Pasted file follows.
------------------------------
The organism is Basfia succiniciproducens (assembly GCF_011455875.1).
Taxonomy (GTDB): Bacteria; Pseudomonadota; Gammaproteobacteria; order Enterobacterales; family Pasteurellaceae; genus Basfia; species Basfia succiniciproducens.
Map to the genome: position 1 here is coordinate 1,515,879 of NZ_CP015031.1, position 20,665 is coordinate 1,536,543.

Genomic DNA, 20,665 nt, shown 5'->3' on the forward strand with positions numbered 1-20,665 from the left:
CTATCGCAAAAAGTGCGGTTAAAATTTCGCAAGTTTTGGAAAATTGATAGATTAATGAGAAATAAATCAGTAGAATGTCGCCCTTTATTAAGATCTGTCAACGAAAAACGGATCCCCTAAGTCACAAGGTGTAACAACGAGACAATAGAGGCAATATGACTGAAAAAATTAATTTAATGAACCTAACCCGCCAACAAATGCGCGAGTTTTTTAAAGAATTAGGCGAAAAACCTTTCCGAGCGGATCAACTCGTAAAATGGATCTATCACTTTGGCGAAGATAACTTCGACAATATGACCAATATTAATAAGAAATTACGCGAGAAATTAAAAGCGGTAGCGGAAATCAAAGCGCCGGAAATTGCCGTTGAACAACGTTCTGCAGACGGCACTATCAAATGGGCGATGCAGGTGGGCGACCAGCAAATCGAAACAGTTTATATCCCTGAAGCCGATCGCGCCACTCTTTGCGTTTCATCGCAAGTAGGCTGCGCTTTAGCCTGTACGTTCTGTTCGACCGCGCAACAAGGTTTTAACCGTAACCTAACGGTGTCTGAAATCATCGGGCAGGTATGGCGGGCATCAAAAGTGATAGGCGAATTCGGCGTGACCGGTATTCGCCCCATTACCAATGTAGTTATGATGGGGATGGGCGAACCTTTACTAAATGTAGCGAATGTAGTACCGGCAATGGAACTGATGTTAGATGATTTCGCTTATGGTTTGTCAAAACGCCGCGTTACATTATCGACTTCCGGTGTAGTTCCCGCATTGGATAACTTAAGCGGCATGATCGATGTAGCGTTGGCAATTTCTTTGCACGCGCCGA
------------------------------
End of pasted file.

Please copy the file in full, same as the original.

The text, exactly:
The organism is Basfia succiniciproducens (assembly GCF_011455875.1).
Taxonomy (GTDB): Bacteria; Pseudomonadota; Gammaproteobacteria; order Enterobacterales; family Pasteurellaceae; genus Basfia; species Basfia succiniciproducens.
Map to the genome: position 1 here is coordinate 1,515,879 of NZ_CP015031.1, position 20,665 is coordinate 1,536,543.

Genomic DNA, 20,665 nt, shown 5'->3' on the forward strand with positions numbered 1-20,665 from the left:
CTATCGCAAAAAGTGCGGTTAAAATTTCGCAAGTTTTGGAAAATTGATAGATTAATGAGAAATAAATCAGTAGAATGTCGCCCTTTATTAAGATCTGTCAACGAAAAACGGATCCCCTAAGTCACAAGGTGTAACAACGAGACAATAGAGGCAATATGACTGAAAAAATTAATTTAATGAACCTAACCCGCCAACAAATGCGCGAGTTTTTTAAAGAATTAGGCGAAAAACCTTTCCGAGCGGATCAACTCGTAAAATGGATCTATCACTTTGGCGAAGATAACTTCGACAATATGACCAATATTAATAAGAAATTACGCGAGAAATTAAAAGCGGTAGCGGAAATCAAAGCGCCGGAAATTGCCGTTGAACAACGTTCTGCAGACGGCACTATCAAATGGGCGATGCAGGTGGGCGACCAGCAAATCGAAACAGTTTATATCCCTGAAGCCGATCGCGCCACTCTTTGCGTTTCATCGCAAGTAGGCTGCGCTTTAGCCTGTACGTTCTGTTCGACCGCGCAACAAGGTTTTAACCGTAACCTAACGGTGTCTGAAATCATCGGGCAGGTATGGCGGGCATCAAAAGTGATAGGCGAATTCGGCGTGACCGGTATTCGCCCCATTACCAATGTAGTTATGATGGGGATGGGCGAACCTTTACTAAATGTAGCGAATGTAGTACCGGCAATGGAACTGATGTTAGATGATTTCGCTTATGGTTTGTCAAAACGCCGCGTTACATTATCGACTTCCGGTGTAGTTCCCGCATTGGATAACTTAAGCGGCATGATCGATGTAGCGTTGGCAATTTCTTTGCACGCGCCGA